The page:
PCB’s Problems

Pakistan Cricket Team fans are reeling from another gut punch as the men in green snatched defeat from the jaws of victory against arch-rivals India on Sunday. In and of itself, the manner of the defeat would have raised questions, but coming off the back of a listless performance against part-time cricketers from Team USA, the public’s exasperation reached a boiling point.

As rightly pointed out by the outpouring of condemnation that followed the match, while sports are based on razor-thin margins where on-field luck plays a huge part in determining outcomes, a pattern of off-field controversies and upheavals impacts performances. More than the team, an individual player, or the coaching staff, the responsibility for this dismal campaign, like several before it, rests at the feet of the Pakistan Cricket Board (PCB). No sport board is apolitical, but none are as politically sensitive as the PCB. Around the world, sporting matters, especially for national sports that draw the most attention, are left to professionals. High-performance sportsmen need a stable environment, established long-term player and team development plans, a respected and capable coaching staff, and, most importantly, a culture where everyone is pulling in the same direction.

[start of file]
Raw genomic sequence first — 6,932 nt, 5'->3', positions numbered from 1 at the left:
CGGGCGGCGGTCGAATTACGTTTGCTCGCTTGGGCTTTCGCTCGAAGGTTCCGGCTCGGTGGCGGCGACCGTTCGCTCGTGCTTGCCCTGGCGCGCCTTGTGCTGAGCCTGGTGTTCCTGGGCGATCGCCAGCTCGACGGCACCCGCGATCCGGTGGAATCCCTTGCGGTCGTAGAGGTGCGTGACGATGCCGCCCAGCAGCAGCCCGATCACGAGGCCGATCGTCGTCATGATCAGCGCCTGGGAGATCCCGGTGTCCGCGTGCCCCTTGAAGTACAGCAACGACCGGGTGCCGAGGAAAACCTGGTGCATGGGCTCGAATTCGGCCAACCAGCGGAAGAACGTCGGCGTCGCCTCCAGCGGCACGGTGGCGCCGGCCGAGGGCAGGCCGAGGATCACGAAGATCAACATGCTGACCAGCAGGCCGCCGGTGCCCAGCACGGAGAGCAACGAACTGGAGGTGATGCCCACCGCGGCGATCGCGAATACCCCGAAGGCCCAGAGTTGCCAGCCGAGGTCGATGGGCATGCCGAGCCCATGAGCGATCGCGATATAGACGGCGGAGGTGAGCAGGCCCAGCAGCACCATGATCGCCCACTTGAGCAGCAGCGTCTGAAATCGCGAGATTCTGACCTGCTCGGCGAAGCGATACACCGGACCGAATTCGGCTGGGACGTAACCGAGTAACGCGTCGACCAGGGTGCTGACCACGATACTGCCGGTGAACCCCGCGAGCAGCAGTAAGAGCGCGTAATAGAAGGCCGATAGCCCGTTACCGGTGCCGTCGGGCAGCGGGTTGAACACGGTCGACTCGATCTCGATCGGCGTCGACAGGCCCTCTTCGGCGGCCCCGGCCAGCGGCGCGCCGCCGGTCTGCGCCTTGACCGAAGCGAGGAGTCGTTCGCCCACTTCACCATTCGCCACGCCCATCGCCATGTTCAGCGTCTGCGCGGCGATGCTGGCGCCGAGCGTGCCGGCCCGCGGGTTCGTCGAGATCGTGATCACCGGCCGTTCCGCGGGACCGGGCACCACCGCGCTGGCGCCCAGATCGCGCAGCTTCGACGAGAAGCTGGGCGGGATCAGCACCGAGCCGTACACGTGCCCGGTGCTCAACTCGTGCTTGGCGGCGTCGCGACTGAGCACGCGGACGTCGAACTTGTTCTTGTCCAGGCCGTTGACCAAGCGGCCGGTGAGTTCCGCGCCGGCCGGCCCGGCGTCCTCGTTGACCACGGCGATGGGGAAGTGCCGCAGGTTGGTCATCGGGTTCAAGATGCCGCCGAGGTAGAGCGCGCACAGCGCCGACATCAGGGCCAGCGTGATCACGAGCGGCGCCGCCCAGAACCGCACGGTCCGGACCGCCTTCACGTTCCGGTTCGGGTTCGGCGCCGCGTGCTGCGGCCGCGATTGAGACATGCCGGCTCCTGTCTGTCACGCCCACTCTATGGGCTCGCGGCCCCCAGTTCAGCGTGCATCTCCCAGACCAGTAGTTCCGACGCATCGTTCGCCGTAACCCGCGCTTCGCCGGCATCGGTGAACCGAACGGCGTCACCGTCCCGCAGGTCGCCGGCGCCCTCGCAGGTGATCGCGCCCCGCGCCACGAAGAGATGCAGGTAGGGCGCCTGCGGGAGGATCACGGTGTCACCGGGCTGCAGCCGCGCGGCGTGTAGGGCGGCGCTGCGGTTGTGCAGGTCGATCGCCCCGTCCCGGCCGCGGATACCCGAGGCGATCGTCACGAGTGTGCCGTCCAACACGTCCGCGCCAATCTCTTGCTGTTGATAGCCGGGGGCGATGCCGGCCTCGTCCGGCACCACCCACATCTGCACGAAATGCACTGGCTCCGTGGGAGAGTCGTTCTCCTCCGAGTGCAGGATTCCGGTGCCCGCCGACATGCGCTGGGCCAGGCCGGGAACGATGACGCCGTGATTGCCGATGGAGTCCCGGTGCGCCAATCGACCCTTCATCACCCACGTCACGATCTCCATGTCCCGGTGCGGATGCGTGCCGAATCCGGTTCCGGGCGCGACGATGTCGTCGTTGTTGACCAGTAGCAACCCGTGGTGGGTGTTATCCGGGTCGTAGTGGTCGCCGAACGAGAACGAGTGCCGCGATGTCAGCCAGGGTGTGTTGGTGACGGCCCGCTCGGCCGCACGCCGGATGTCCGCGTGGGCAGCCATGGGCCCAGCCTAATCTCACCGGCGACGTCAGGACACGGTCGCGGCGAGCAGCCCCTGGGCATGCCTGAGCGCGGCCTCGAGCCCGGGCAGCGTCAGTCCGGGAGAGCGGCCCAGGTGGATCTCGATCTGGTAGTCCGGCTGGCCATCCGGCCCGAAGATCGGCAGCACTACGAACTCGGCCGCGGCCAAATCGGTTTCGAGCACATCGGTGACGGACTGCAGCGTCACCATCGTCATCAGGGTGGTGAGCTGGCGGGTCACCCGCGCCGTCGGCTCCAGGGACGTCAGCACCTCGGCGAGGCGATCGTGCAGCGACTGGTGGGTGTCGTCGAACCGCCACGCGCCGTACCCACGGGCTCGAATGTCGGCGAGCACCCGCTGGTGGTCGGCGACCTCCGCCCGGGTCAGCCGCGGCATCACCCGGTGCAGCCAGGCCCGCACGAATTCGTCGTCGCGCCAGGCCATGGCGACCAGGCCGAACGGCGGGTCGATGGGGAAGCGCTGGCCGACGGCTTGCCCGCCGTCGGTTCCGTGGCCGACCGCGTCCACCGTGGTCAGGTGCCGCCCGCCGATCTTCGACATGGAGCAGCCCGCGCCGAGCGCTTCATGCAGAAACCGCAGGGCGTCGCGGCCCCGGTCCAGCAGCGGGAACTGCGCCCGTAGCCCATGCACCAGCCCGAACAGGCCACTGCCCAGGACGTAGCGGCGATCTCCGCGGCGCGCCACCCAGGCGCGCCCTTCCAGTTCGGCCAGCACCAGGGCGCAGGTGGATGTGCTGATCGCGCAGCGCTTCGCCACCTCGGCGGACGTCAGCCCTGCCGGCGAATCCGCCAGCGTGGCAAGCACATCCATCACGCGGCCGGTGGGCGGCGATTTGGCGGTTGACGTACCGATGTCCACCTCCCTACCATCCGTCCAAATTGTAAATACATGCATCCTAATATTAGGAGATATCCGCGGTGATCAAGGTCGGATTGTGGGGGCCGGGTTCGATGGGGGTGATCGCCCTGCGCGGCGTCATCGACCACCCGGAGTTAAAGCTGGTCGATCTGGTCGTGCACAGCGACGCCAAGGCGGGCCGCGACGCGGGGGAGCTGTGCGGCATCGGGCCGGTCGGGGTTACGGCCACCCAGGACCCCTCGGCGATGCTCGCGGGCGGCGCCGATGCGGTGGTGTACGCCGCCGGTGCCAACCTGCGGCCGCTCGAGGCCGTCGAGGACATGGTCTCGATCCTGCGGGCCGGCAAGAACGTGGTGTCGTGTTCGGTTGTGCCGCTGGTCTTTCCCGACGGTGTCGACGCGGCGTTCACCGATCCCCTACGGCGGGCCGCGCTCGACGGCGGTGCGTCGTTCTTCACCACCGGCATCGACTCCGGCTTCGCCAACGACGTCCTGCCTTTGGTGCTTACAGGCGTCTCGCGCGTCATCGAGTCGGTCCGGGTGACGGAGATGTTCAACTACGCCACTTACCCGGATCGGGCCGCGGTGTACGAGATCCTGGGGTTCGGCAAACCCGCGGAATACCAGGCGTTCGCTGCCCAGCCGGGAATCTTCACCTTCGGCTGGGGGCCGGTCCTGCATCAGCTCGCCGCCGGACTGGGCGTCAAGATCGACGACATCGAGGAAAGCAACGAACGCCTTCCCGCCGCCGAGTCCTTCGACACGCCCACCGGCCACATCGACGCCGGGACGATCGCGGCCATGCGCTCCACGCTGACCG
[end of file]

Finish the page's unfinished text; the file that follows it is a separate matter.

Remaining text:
In the PCB, all this conventional wisdom is thrown out the window. Each government appoints its own Chairman, who then brings in favored people to fill various positions and introduces new ideas on how the team is run. Clashing ideologies and a lack of certainty create antagonistic groups and cliques. As a result, captains are changed on a whim, and team selection remains as controversial as ever, with players relying on lobbies rather than performance to make the cut.

If cricket is to stay alive in Pakistan, the PCB must be depoliticized and decoupled from the government. Sports must not dance to political tunes.

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